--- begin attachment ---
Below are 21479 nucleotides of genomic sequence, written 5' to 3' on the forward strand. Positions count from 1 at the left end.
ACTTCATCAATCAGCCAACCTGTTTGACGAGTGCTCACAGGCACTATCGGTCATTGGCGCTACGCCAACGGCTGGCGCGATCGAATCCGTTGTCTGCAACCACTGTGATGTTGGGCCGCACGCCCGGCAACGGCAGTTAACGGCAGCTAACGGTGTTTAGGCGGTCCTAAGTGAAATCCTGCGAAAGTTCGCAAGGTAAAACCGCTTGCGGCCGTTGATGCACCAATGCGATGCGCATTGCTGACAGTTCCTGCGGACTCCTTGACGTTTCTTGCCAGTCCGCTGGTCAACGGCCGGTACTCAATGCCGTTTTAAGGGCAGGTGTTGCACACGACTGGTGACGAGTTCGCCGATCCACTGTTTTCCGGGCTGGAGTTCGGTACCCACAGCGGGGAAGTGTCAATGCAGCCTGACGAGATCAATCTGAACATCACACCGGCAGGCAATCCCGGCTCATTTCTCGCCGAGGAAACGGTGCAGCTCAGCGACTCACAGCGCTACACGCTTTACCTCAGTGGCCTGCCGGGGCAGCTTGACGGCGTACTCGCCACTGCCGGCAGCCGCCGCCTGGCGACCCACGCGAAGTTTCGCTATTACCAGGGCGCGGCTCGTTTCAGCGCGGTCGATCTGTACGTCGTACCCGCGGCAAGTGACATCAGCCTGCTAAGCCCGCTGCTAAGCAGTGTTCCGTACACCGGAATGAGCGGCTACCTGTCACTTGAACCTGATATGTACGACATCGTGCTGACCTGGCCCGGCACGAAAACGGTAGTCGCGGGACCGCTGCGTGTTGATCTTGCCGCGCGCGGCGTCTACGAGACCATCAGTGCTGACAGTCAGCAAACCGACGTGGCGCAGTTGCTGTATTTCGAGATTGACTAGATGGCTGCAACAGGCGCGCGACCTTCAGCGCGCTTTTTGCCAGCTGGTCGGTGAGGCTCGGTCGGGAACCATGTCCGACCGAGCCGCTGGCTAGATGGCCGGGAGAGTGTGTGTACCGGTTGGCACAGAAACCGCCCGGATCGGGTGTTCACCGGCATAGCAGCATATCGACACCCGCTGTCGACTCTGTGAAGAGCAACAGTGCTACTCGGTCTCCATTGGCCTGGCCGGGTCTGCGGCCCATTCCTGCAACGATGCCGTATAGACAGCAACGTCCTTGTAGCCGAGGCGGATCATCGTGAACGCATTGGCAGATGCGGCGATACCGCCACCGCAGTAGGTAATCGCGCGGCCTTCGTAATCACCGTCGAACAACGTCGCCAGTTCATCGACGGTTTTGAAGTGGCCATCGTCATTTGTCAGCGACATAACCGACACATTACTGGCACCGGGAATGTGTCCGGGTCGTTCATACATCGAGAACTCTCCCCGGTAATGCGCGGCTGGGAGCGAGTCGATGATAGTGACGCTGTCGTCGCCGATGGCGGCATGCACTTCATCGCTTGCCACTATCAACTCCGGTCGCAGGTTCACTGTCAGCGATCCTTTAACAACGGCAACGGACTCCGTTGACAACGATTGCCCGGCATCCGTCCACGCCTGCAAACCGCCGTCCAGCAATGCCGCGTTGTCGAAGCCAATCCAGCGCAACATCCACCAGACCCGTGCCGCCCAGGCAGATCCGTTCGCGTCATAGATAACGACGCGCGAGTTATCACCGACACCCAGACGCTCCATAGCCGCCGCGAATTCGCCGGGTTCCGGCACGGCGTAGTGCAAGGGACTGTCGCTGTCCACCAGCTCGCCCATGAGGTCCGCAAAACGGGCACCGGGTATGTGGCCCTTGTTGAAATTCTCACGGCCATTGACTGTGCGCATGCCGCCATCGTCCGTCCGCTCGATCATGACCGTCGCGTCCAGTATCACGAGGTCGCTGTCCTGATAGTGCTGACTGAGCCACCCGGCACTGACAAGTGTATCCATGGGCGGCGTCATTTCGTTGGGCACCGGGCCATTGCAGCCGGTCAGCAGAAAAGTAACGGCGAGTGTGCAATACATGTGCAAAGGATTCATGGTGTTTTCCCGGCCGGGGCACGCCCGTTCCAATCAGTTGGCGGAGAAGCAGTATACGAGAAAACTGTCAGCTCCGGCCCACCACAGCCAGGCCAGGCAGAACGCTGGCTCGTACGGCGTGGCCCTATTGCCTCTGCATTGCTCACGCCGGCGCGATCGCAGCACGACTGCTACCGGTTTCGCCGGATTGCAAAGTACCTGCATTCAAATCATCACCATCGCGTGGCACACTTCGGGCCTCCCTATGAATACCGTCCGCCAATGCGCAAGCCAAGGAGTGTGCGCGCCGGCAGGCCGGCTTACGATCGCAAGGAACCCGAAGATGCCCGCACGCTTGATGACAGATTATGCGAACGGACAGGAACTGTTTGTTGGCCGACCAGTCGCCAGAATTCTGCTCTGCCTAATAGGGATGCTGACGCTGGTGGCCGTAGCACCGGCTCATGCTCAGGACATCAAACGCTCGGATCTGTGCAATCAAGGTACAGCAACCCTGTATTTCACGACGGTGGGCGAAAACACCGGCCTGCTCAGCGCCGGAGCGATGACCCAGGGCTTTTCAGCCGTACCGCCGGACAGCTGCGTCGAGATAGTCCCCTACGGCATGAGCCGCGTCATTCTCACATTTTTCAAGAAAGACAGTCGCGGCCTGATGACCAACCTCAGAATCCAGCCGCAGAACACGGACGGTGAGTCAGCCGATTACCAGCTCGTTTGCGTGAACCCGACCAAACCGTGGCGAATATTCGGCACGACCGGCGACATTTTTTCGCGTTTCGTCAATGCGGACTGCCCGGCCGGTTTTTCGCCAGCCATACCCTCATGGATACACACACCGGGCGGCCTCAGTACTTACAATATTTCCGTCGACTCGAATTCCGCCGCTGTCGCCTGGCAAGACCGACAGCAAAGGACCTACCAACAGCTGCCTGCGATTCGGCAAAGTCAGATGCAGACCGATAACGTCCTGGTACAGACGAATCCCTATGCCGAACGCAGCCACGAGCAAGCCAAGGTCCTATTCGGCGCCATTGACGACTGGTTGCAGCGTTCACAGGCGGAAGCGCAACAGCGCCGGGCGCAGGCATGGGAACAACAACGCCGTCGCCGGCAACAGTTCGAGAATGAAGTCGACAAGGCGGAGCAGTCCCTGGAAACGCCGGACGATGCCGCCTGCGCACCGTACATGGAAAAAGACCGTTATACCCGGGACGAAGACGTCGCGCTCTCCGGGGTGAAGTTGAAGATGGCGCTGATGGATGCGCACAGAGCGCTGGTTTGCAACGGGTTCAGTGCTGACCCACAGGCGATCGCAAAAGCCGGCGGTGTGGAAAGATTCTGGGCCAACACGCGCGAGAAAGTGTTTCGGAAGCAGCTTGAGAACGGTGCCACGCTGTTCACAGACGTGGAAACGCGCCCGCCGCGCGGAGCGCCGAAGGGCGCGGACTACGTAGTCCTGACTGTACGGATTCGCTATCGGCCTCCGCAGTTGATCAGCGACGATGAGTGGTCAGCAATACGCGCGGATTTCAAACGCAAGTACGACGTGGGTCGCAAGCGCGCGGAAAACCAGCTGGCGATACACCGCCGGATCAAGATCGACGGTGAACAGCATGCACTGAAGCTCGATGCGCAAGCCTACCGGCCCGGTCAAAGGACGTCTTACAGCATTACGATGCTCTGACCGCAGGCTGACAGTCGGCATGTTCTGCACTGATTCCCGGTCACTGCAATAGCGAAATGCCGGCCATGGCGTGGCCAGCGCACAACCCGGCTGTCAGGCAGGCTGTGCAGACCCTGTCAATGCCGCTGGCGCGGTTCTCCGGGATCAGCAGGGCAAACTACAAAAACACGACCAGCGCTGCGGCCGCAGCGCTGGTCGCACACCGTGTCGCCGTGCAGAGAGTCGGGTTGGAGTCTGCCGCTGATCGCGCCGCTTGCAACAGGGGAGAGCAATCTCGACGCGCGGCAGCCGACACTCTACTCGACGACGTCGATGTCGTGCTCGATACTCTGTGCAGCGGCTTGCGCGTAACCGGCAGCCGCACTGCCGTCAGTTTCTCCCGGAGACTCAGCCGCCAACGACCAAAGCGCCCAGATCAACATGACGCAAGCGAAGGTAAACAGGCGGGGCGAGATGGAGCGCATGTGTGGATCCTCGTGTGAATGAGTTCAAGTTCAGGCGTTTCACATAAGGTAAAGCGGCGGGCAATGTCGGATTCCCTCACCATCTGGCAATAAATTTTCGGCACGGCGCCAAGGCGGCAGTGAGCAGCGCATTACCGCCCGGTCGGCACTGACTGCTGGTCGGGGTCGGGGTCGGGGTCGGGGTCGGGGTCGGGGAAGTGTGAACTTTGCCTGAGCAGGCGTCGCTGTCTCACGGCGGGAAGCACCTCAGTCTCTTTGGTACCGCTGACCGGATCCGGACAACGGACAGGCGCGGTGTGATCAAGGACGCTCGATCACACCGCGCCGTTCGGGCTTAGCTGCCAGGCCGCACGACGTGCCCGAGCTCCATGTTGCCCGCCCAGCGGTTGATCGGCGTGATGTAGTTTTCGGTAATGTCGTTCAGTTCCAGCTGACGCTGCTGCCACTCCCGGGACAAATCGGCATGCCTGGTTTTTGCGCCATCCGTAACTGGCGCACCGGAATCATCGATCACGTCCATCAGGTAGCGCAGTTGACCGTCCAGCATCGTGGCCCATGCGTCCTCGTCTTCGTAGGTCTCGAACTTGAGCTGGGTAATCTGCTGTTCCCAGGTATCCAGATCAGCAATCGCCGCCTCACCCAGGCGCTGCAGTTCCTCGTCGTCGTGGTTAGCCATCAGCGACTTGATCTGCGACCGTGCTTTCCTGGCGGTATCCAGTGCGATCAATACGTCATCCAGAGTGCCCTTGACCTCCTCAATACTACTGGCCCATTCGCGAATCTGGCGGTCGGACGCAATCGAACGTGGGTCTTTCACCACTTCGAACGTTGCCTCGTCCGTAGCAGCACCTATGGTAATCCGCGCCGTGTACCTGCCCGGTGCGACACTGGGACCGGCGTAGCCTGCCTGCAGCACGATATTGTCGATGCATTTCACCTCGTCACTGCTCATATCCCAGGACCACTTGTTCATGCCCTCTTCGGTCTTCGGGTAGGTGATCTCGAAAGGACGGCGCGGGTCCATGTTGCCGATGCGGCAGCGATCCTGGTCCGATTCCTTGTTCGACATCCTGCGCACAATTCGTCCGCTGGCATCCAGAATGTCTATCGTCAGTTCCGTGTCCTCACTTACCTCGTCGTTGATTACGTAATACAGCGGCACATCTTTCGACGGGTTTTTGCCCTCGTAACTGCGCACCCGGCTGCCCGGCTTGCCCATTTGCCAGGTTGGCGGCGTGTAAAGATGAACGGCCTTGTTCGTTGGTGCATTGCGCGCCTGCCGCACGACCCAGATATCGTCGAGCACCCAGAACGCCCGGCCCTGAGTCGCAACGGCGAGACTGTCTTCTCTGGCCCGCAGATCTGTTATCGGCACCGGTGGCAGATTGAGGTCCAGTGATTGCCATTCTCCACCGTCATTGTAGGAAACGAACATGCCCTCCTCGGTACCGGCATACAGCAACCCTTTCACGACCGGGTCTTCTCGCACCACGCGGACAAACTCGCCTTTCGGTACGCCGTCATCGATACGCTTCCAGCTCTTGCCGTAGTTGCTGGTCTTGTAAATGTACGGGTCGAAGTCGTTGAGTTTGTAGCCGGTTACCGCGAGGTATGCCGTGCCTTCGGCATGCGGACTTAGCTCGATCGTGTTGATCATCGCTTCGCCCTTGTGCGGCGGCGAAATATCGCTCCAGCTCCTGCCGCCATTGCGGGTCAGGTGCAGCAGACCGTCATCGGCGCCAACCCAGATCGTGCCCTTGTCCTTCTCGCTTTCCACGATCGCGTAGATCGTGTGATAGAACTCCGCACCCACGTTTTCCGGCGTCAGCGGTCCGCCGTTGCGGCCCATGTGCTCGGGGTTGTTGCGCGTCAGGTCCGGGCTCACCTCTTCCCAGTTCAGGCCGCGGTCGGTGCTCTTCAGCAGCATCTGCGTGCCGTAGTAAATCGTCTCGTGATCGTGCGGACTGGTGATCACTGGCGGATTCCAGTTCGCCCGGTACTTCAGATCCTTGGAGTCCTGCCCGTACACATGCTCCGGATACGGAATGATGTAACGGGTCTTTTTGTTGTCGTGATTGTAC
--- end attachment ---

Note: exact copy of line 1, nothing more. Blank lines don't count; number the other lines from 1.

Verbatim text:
Below are 21479 nucleotides of genomic sequence, written 5' to 3' on the forward strand. Positions count from 1 at the left end.